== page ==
In my twenties, I got stranded in NYC. Well, not really stranded; my folks lived there. But I lived in Austin, TX. Being poor, I had to take the bus.
I get to the Port Authority (NYC’s central bus depot) and have a while to wait. I go outside and start milling about. The area around the PA is a bit shady, even today, but was much worse then (early 90′s.)
A man walked up to me, perhaps in his forties. If not homeless, he looked like he was working on it. He asked me about my hair wrap — colored embroidery floss braided into a length of my hair — and reached up to touch it. I drew back and started away. He walked after me. There were enough people about that I found the courage to turn around and demanded, “WHAT!?!”
He was startled. He looked around a little bit, and then, meekly, “Man, I need some help.”
“Look, man, I really don’t…”
He interrupted me, “I don’t know how to write.”
I was caught off-guard, “Pardon?”
“I haven’t seen my daughter in six years. I just got her address and want to try and talk to her, but I don’t know how to write,” he went on, “and she lives in Augusta.”
“Okay, got a pen?”
Ten minutes later, with a ‘borrowed’ pen, we’re sitting on a bench. He’s ranting streams of conscience sentences that would run on and on and seemingly jump back and forth in time with lengthy descriptions of places he’s been, things he’s seen and that time when he was being chased by the cops and…
Looking down at the pad, I had the young woman’s name and a comma.
Finally, I said, “I think I have plenty to go on. How about I work on it and I’ll read it to you when I’m done, okay?”
He agreed, and we sat quietly, except for a few questions I had.
Because I’d be on the road for forty-four hours, I’d brought provisions. It was still morning, and I had a corn muffin with me. I reached into my bag, pulled it out, unwrapped it and broke it in half, absently offering my new friend the other half. He took it and thanked me.
I went on writing. After a bit, I looked over to see him with his hands in his lap, looking blankly at the muffin half. Then, a single tear.
I asked what was wrong.
He said, in that way that people who are crying talk with food in their mouth, “No one’s ever been this nice to me.”
We both sat there and quietly cried for a while.
It crushed me that such a simple act of kindness was the nicest thing anyone had done for this poor guy.
Go out and perform a simple act of kindness. It could change someone’s life.
On certain Sundays in November when the weather bothers me
I empty drawers of other summers where my shadows used to be
She is standing by the water as her smile begins to curl,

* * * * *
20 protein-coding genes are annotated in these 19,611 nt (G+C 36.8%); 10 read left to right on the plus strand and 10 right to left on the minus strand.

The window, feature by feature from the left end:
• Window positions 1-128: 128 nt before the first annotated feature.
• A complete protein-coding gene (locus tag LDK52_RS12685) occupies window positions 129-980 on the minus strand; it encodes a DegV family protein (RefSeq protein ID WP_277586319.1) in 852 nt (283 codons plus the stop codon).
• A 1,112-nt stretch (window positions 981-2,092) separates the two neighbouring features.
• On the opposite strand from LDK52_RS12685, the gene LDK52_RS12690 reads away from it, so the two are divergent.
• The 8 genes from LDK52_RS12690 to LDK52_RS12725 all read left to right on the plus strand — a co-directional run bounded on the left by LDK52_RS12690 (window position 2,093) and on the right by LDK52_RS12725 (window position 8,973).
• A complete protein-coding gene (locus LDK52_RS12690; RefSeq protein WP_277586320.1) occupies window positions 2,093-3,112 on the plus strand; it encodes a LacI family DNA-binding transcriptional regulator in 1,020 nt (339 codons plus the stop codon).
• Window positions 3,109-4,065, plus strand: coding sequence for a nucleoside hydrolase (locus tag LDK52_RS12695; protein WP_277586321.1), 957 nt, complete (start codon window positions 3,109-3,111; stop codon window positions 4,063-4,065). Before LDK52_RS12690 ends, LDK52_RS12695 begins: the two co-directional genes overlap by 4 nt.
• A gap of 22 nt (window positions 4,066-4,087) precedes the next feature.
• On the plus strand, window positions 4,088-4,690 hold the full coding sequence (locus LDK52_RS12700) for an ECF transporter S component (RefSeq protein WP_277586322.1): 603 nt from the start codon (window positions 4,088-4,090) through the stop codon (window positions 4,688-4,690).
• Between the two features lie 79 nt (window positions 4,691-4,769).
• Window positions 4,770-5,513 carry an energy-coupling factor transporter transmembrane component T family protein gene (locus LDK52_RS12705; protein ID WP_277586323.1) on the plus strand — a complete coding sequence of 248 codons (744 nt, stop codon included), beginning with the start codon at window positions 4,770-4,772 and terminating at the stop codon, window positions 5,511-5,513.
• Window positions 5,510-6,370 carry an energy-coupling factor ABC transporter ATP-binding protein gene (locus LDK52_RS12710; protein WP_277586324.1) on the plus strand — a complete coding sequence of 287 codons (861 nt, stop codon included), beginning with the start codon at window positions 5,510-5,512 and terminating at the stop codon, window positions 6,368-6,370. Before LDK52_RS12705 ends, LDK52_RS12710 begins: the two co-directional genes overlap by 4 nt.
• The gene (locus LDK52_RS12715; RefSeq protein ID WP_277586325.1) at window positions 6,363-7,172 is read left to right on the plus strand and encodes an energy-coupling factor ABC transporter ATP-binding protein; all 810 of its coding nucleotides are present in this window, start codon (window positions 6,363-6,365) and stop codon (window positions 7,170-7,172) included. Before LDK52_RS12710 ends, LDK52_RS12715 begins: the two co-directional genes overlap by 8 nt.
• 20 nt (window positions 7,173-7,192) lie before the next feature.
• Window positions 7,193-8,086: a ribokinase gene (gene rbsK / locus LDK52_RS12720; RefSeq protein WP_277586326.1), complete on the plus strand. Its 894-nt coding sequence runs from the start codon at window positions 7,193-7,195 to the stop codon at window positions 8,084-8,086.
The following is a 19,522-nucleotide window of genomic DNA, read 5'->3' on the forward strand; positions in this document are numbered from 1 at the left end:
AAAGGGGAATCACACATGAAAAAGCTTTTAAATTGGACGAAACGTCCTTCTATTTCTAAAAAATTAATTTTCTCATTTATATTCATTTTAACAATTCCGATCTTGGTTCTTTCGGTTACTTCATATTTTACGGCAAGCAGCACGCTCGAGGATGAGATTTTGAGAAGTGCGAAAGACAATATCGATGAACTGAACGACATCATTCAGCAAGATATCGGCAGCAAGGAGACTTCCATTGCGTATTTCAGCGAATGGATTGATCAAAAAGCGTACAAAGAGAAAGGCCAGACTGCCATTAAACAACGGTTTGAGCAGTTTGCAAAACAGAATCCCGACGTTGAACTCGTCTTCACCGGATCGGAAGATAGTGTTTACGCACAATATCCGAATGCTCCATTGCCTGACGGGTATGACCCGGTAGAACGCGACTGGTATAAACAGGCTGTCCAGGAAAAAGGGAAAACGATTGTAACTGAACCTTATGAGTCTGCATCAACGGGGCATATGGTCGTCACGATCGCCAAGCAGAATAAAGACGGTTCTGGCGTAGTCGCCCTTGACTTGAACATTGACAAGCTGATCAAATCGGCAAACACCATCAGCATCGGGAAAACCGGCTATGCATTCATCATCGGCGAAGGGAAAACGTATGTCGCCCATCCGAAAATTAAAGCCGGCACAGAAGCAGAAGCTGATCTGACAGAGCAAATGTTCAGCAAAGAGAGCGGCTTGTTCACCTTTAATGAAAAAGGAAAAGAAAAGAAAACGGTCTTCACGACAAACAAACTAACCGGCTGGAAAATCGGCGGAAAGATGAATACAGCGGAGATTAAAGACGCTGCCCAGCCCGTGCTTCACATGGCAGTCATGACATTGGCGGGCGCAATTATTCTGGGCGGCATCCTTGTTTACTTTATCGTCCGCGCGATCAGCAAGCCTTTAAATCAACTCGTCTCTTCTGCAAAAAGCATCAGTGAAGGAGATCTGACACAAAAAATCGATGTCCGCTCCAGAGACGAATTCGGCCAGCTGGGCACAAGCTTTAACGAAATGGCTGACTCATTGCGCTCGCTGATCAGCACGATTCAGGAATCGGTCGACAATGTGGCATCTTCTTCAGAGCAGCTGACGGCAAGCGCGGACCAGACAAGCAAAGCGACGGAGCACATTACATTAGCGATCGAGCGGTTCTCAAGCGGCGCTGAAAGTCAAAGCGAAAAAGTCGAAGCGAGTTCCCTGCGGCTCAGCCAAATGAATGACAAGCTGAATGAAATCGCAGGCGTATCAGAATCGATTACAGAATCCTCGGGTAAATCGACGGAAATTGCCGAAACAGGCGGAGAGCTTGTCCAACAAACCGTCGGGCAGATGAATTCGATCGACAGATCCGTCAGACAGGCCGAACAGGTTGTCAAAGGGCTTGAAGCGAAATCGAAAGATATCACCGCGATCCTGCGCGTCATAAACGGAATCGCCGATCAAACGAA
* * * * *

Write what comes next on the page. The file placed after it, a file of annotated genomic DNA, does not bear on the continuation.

In this or any other summer, she is something all together different
Never just an ordinary girl.
And in the evenings on Long Island when the colors start to fade
She wears a silly yellow hat that someone gave her when she stayed
I didn’t think that she returned it, we left New York in a whirl
Time expands and then contracts when you are spinning in the grips of someone
Who is not an ordinary girl.
And when you sleep you find your mother in the night but she stays just out of sight
So there isn’t any sweetness in the dreaming
And when you wake the morning covers you with light and it makes you feel alright
But it’s just the same hard candy you’re remembering again.
You send your lover off to China and you wait for her to call
You put your girl up on a pedestal and you wait for her to fall
I put my summers back in a letter and I hide it from the world
All the regrets you can’t forget are somehow pressed upon a picture
In the face of such an ordinary girl.
We want to see faces that tell stories. We want to see passion on the streets, people screaming and crying, and pretend we’re annoyed by the noise but secretly love it, secretly feel like we’ve just been given a shot of adrenaline.
We want to make the most of our youth. Treat it like it’s an orange and we’re sucking the pulp dry. Sticky fingers, messy hands, but damn it tasted good.
We are the type of people whose anxieties propel us forward. Anxiety is what forced us to stay here, anxiety is what landed us our great job. We’re always moving closer and closer to where we want to be, even if it doesn’t always feel that way.
We’re feelings junkies. When we walk out of our door in the morning, we want our brain to be assaulted by a myriad of things. We’re not ready to feel balanced and healthy yet. Burning the candle at both ends still fills us with an intoxicating combo of joy and dread. We are like a strange mix of resilience and ultimate fragility.
Photo Credit: KML Photography
Blog Credit: Thought Catalog, Ryan O’Connell
“We didn’t have to ask for this job. It’s built in. Has been ever since the dawn of time, when a few wild dogs took it upon themselves to watch over man. To bark when he’s in danger. To run and play with him when he’s happy. To nuzzle him when he’s lonely. That’s why they call us Man’s Best Friend.” -Homeward Bound